The Death of Cash has been greatly exaggerated
The Morrison government’s ‘cash ban’ on transactions over $10,000 is dead. And so is the general view from much of the media commentariat that cash’s days are numbered. Below is an interview with Martin North from Digital Finance Analytics on the importance of cash.
Protecting cash is not about protecting the black market. Criminals have moved online already and banks and regulators have so far failed to keep up. Cash is about ordinary people remaining in control of their money. Cash makes budgeting easier while card spending, or simply tapping your phone can seem all too easy. Money can be spent without really appreciating what is being handed over. Plus information is also changing hands and somewhere your transactions are being recorded and that information is used. In fact your transaction information is a commodity that is bought and sold to advertisers and others who mine it for their own purposes.
Cash is safe, private, reliable and surcharge-free. Without cash, the economy is weaker because retailers and consumers are vulnerable to bank system outages, internet connectivity problems and significant fees.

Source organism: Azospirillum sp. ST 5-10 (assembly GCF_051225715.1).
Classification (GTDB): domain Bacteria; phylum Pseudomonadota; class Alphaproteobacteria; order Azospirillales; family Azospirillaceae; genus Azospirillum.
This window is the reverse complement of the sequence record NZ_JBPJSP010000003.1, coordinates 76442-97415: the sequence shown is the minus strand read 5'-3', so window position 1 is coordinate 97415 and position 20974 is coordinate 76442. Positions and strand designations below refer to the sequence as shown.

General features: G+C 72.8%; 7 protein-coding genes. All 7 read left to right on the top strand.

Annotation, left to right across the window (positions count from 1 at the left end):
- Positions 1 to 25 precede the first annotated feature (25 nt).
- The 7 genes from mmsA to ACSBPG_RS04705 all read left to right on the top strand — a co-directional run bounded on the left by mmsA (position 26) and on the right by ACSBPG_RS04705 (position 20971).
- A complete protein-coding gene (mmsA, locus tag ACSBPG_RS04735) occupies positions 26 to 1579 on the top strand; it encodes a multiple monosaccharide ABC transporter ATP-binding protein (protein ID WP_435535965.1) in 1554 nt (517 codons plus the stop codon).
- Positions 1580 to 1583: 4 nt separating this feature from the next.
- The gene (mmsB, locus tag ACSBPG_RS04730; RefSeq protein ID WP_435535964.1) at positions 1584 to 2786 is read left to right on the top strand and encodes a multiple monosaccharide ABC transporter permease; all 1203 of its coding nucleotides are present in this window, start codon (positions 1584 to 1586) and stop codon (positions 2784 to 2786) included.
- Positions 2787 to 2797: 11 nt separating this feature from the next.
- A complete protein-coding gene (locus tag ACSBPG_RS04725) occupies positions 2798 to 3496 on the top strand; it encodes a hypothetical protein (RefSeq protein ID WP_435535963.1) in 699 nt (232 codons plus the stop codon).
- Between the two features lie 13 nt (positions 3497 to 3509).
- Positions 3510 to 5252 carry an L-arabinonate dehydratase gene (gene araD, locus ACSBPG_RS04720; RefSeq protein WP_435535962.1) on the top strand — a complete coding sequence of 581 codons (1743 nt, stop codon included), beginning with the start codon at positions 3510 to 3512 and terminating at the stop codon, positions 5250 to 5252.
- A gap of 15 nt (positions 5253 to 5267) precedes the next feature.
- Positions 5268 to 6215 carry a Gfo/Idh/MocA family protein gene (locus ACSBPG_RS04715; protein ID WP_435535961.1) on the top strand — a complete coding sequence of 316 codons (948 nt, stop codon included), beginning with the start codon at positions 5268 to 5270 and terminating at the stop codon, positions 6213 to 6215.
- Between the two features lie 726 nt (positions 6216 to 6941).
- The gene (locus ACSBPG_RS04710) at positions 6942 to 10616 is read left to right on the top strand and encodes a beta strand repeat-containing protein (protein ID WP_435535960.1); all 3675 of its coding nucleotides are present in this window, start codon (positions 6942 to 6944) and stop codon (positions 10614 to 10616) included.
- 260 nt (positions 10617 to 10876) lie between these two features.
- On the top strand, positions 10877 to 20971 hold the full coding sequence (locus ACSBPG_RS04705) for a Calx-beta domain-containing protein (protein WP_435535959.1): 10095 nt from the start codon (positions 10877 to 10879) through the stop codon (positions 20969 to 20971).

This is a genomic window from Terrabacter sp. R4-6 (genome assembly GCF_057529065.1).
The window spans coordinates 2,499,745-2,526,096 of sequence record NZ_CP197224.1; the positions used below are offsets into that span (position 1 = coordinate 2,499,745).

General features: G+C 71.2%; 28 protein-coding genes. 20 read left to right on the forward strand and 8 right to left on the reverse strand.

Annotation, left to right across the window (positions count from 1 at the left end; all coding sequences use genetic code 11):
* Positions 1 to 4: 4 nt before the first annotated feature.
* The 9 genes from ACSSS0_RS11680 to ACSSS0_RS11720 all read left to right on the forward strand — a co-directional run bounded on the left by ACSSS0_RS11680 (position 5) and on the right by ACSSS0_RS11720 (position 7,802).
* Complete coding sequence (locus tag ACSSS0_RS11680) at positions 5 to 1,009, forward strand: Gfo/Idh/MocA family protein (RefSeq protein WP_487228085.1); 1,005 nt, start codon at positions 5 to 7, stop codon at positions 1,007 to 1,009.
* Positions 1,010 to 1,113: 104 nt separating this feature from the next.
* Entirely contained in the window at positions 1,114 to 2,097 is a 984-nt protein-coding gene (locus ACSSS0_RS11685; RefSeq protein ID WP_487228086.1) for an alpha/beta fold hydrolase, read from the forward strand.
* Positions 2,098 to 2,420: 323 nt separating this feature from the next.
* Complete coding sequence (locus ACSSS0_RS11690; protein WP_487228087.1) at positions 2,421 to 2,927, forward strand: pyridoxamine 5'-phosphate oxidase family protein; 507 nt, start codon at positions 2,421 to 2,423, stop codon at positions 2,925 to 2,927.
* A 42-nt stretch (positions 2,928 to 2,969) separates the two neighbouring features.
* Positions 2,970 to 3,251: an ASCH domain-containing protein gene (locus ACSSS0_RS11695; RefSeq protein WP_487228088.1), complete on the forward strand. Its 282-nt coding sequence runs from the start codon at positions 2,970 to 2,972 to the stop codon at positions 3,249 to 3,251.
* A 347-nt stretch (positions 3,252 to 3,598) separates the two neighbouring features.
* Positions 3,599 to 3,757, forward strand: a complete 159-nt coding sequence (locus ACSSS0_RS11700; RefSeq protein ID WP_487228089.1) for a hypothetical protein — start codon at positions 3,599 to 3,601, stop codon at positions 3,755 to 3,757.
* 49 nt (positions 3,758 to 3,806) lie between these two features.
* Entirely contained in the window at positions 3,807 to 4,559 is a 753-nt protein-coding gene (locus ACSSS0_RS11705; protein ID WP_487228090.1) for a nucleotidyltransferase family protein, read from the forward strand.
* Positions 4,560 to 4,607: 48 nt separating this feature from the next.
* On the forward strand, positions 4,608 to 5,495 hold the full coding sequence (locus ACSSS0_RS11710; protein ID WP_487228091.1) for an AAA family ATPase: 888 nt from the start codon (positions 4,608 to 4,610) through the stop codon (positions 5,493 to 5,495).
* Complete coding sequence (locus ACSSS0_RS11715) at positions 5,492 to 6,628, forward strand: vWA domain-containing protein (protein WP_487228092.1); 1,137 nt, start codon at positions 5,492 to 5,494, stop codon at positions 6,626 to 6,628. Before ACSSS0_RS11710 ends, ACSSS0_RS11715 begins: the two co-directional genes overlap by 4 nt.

The good news is that a turning point seems to have been reached. Cash withdrawals are trending up and there is now more cash on issue than ever before. The RBA has confirmed the role of cash in the economy. Other democracies have moved to enshrine cash and access to cash as a right for their citizens moving forward.
Europe, the USA, Japan and New Zealand have all recently moved to protect their citizens’s right to cash. At the other end of the spectrum, China is removing cash from the economy, introducing a digital currency and a social credit system that is partly based on transaction histories.